AL-AZARIYA, WEST BANK—
The Israeli government has announced it will allocate $100 million to counter a growing international boycott against Israeli organizations operating in the Palestinian territories.
The issue was highlighted recently by a debate over the maker of a popular soft-drink machine operating in the disputed territories.
A chilly dawn is breaking over al-Azariya, outside Jerusalem. Workers gather in the dark waiting for the bus to take them to their jobs at the SodaStream
factory in the nearby Jewish settlement, Ma'ale Adumim.
SodaStream builds machines that make seltzer, or soda water, for personal use. The machines are popular. But the workers are worried.
Jewish settlements in the West Bank are considered illegal by much of the international community. As a result, Israeli enterprises operating here are the target of a growing movement called Boycott-Divestment-Sanctions
Ahmed—who does not want his real name used—arrives early to take the first bus. He's been at SodaStream for eight months and likes his job. He says it pays three times what he would earn working for a Palestinian company and that conditions are good. However, production is down and his work hours have been cut.
"I do not support this boycott," he said. "It's not good because the workers are Arabs and there will be no jobs and we will sitting at home. Secondly, it is the big people who are fighting, not the workers, the young people."
SodaStream says its employs more than 500 Palestinians as well as Israeli Jews and Israeli Arabs.
"They work together here," said C.E.O. Daniel Birnbaum. "We have about 1200, 1300 people working in this facility in harmony and peace. And we are very proud of being able to be here and to contribute in our way to the co-existence and hopefully to the peace in this region."
SodaStream faces growing competition from large, multi-national beverage companies, which have been interested in the growing popularity of the company's product.
At the same time, the company is under growing pressure from the BDS movement which is making gains.
A large Danish pension fund, German banks and several U.S. academic groups recently announced they were severing ties with Israeli partners that operate in the territories.
In addition, there is a growing movement to require special labels on Israeli exports from the Palestinian territories. This would make it easier for consumers to boycott Israeli products made in the Palestinian territories.
Israeli news media reported Tuesday that several multinational construction companies have withdrawn their bids to build two new ports in Israel, citing pressure from domestic shareholders and activists or a fear of hurting business interests in the Arab world.
These developments worry the Israeli government.
Finance Minister Yair Lapid last month told an international conference in Tel Aviv that a European boycott would reduce Israeli exports by one-fifth, shrinking the Israeli domestic product by several billion dollars—
or more than one percent—
causing the loss of 10,000 jobs. Europe is a major partner, accounting for about one-third of Israel's foreign trade.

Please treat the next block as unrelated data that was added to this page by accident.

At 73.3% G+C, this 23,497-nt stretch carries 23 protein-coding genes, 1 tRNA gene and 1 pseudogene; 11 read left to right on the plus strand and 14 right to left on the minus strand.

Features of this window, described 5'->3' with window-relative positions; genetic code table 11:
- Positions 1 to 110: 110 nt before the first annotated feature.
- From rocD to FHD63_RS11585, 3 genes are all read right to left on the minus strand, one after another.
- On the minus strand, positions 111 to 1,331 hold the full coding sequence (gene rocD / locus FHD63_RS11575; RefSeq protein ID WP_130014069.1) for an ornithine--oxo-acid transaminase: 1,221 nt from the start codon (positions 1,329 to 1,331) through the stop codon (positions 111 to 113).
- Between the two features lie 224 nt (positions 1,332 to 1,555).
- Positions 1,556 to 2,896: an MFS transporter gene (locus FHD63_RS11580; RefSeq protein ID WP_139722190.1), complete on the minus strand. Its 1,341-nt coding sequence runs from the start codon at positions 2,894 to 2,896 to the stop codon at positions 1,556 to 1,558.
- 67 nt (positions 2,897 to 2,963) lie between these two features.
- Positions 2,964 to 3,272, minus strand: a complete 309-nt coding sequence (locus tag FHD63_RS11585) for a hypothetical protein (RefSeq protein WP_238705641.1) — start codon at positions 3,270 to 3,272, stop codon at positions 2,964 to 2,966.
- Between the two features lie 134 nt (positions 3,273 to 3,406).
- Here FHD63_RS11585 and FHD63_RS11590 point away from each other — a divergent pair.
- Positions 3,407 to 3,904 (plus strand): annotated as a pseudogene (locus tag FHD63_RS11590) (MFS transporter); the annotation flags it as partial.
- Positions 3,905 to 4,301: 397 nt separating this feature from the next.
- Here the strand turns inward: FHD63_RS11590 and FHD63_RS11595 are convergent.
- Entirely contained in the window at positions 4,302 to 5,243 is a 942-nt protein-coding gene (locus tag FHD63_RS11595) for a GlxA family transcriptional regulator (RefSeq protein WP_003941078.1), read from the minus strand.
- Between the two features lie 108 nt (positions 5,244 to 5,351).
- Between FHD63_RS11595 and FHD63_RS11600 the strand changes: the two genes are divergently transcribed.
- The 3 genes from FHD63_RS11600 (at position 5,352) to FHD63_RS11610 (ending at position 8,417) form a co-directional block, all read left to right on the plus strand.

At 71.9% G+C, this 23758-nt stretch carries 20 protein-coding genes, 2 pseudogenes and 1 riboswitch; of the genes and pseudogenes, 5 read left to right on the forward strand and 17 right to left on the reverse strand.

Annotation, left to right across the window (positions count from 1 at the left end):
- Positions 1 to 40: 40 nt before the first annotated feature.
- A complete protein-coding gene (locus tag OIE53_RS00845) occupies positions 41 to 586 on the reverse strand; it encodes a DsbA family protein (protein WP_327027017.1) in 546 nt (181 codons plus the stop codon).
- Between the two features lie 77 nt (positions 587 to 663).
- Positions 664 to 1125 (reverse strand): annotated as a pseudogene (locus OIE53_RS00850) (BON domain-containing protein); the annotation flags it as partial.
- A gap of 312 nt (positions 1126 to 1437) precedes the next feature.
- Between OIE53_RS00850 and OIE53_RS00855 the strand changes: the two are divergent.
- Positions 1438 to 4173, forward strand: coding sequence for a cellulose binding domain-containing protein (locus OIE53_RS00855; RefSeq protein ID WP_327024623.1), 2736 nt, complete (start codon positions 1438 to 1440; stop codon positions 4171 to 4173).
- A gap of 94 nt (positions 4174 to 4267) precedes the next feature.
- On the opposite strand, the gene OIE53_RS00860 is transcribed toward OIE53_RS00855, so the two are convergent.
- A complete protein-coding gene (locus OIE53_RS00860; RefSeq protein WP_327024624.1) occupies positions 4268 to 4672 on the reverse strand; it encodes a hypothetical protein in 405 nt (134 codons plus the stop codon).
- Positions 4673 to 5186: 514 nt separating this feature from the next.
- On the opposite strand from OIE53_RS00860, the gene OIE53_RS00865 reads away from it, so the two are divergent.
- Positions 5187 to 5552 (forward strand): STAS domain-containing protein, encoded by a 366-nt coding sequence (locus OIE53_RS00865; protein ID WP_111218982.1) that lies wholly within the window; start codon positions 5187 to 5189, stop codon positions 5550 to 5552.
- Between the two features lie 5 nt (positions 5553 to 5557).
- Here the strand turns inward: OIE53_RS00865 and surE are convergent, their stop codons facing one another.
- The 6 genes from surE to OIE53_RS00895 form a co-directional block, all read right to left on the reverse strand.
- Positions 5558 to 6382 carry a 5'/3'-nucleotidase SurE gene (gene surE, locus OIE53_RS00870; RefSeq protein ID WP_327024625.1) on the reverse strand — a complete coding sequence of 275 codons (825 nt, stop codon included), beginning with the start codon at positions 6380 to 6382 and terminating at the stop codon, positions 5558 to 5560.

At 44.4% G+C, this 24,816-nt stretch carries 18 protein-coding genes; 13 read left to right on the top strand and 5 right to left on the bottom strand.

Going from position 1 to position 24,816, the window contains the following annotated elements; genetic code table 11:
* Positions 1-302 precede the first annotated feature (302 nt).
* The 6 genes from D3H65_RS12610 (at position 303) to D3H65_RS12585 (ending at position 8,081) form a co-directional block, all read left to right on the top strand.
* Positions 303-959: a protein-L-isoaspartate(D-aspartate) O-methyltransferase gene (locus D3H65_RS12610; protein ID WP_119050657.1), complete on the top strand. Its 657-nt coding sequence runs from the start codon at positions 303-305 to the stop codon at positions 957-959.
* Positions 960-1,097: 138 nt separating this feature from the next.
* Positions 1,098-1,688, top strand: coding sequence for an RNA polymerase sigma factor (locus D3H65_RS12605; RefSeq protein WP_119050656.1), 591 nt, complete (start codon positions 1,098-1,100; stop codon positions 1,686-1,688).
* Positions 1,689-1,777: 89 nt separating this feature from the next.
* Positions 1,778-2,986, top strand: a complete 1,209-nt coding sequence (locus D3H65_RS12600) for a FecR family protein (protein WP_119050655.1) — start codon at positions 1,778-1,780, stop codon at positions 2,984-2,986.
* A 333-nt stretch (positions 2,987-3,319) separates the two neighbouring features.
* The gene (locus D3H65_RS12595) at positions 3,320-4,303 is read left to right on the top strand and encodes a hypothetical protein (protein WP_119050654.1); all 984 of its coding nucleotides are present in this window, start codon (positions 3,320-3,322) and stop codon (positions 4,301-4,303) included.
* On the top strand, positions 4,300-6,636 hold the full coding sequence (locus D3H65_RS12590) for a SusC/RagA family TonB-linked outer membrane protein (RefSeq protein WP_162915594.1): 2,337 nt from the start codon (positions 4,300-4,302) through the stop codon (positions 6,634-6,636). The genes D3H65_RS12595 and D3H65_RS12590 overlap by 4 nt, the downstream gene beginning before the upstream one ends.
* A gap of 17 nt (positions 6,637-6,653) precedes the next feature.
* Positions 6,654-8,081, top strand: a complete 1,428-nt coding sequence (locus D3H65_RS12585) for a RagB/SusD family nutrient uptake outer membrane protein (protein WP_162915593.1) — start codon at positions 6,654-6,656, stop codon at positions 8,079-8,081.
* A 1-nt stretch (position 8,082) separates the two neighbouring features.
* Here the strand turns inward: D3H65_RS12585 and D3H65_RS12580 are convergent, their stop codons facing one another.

Israeli Prime Minister Benjamin Netanyahu on Monday told a gathering of world Jewish leaders in Jerusalem that any talk of a boycott in Europe was an outrage and called its advocates "classical anti-Semites in modern garb."
Invoking the boycotts of Jewish businesses in Nazi-led Germany prior to World War II, Netanyahu said, "In the past, anti-Semites boycotted Jewish businesses and today they call for the boycott of the Jewish state….I think we have to fight them."
Palestinian organizers of the BDS movement say they are working with various groups, including Israeli ones, to pressure the Israeli government to change its policies.
Some groups choose to boycott only products made by Jewish settlers in the Palestinian territories. Others advocate a general boycott of all Israeli products.
The movement has also succeeded in pressuring some international entertainers to cancel performances in Israel.
The Jewish-American actress and singer, Scarlet Johannson, recently had to choose between her role as a celebrity ambassador for SodaStream and for the British charity group, Oxfam.
SodaStream's 2014 Super Bowl commercial featuring actress Scarlett Johansson.
Oxfam supports the BDS movement against Israel. Johannson resigned from Oxfam and said the boycott works against peace and understanding between Israelis and Palestinians.
Eyeing long-term gains
Many of the Sodastream's Palestinian workers are too worried to speak to the media. They say privately that they oppose the Jewish settlements but feel the boycott unfairly targets their families and livelihoods.
Mahmoud—again, not his real name—has worked at SodaStream for several years, even though he has a degree in banking and finance.
"We have no other work but at Sodastream," he said. "If there was another job outside the settlements, we would work there. But all of Palestine is our land. So we ask them to leave all the land, not just the settlement."
Omar Barghouti, a local BDS leader, acknowledges the movement hurts Palestinians, but he says Palestinians may have to suffer in the near-term in order to obtain their rights in the long-term.
"We are under Israel's control," Barghouti said. "We'll suffer as Israel suffers from the boycott. But the entire Palestinian civil society has said we are ready to pay that price to gain freedom, justice and equality."
His words offer little consolation to the workers from al-Azariya who, as the sun rises, board the bus for SodaStream, hoping to return in 12 hours after a full shift, rather than in a few hours following a work-day shortened by sanctions.